Reply
          • DougD

            Cool. Europe is the place to go for soccer development. One of my 2nd cousins emigrated from the Netherlands around 77 and he could run rings around any of us. They wound up returning to Europe after 2 years but I don’t think it was just for the soccer.

            Anyway at the club level every player should be reasonably serious and capable, so if that’s not happening a change of clubs is warranted.

    • Aoletsgo

      Just. Walk. Away.
      My kids played so many sports at some many levels, when I was not happy I never spoke to the coach. I just smiled and we moved on. The Only time I went up to a coach was when my daughter was playing volleyball in college, the coach knew I was passionate and my daughter was awarded MVP every year. After one close loss I went up to the coach and said “I have to tell you something” her face just dropped.
      My daughter had a spike that night that hit an opposing player in the head and knocked her down, so I told the coach I promised her $20 bucks if she could do that and take a player out of the game (kidding). The coach’s face lit up when she knew I wasn’t going to criticize her or the team and promised to show the clip at the team banquet.

      Reply
  6. Disinterested-Observer

    “That dad” is the one screaming at the refs when his son obviously fouls someone. “That dad” is the one screaming at the coach when his indifferent, lazy son doesn’t get enough playing time. You are the furthest from “that dad”. My kids love playing (sport), if anything I am not living vicariously, I am holding them back. The only thing I have been stressing about is just how much time I am going to have to dedicate to driving them around and if I am going end up needing to coach their teams.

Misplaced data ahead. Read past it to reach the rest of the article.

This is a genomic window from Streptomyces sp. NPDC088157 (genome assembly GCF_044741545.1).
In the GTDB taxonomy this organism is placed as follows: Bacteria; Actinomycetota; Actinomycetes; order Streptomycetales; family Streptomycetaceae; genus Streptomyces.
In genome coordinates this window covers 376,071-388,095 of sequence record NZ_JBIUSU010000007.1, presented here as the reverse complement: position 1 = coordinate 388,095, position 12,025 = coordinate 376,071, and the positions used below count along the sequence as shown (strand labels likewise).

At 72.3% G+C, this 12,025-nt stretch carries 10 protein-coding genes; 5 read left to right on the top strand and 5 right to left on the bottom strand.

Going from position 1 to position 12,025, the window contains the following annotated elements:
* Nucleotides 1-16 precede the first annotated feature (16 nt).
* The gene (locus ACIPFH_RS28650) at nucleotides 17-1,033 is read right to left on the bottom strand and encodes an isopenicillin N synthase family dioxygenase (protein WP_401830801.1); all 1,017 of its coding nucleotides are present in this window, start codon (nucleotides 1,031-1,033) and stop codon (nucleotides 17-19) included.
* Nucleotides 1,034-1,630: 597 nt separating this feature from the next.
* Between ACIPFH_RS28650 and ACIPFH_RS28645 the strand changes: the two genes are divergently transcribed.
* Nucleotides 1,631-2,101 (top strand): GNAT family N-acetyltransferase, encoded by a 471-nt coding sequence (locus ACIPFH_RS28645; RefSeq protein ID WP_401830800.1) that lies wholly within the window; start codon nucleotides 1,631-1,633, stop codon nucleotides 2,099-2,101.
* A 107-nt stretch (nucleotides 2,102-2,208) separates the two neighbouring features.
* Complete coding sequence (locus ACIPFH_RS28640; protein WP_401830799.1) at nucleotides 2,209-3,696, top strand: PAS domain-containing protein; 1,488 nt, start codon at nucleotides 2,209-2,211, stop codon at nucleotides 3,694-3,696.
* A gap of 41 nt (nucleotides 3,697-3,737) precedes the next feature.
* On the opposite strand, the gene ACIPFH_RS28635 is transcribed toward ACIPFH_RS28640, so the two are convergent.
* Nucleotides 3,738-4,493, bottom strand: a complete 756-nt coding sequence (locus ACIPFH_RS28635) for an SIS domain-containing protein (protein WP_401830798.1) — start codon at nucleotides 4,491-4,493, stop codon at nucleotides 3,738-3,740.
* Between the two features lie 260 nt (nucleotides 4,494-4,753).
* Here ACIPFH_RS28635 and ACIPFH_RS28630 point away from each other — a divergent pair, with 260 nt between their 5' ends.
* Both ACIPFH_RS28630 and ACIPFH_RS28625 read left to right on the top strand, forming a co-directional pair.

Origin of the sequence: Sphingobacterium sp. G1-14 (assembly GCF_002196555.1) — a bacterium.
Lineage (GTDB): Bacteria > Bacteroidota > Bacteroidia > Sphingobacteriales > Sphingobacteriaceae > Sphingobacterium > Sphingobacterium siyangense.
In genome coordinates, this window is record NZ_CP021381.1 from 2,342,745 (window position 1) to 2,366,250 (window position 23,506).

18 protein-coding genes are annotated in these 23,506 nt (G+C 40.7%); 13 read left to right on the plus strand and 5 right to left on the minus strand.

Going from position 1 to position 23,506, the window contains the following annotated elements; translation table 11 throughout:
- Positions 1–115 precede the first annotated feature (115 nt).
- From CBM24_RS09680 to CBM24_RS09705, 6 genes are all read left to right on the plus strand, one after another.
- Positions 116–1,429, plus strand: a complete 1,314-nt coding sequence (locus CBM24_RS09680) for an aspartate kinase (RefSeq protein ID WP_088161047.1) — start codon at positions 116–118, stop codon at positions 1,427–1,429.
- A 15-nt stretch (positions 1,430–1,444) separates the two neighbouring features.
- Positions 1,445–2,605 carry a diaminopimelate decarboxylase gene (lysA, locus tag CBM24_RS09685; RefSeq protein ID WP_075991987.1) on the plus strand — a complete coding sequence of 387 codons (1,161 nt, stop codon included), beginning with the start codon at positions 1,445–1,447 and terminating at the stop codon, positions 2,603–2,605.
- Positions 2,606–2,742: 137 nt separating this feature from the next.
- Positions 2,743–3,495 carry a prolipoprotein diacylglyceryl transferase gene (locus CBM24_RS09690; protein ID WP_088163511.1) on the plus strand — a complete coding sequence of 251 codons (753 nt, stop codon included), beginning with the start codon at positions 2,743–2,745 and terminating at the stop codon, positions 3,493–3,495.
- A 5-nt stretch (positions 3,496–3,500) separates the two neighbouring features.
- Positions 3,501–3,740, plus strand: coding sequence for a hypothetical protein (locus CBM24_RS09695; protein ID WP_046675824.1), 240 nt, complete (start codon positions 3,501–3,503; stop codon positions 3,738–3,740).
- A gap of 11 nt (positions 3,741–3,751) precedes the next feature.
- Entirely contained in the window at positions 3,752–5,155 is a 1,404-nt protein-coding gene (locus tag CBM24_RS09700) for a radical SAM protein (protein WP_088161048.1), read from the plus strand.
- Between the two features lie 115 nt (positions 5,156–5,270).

Reply
  7. ScottS

    I’m of the same mind on this a Scout_Number_4. Sending the email is a last-ditch hope that the coach will change his approach, or you really want to give him an earful, but you really aren’t “that dad” so you wrote 770 words to say, “Your coaching sucks and I’m putting my son in a different team for a better experience for the both of us”. You already know he won’t change, and you’ve already made your mind up. Communicate with action. The words in the email are a waste of time.

    Reply
    • Bark M Post author

      You’re not wrong. I guess I’m hoping against hope that something will change. My son leaving the club will cause a seismic-level issue. Living in Small Town, USA, you realize that every move like this causes whispers at the grocery store.

      Reply
      • Eric H

        Why would you care about “whispers at the grocery store”?
        You’re not hurting anyone, don’t apologize for doing the right thing for your family.

        Reply
        • Bark M Post author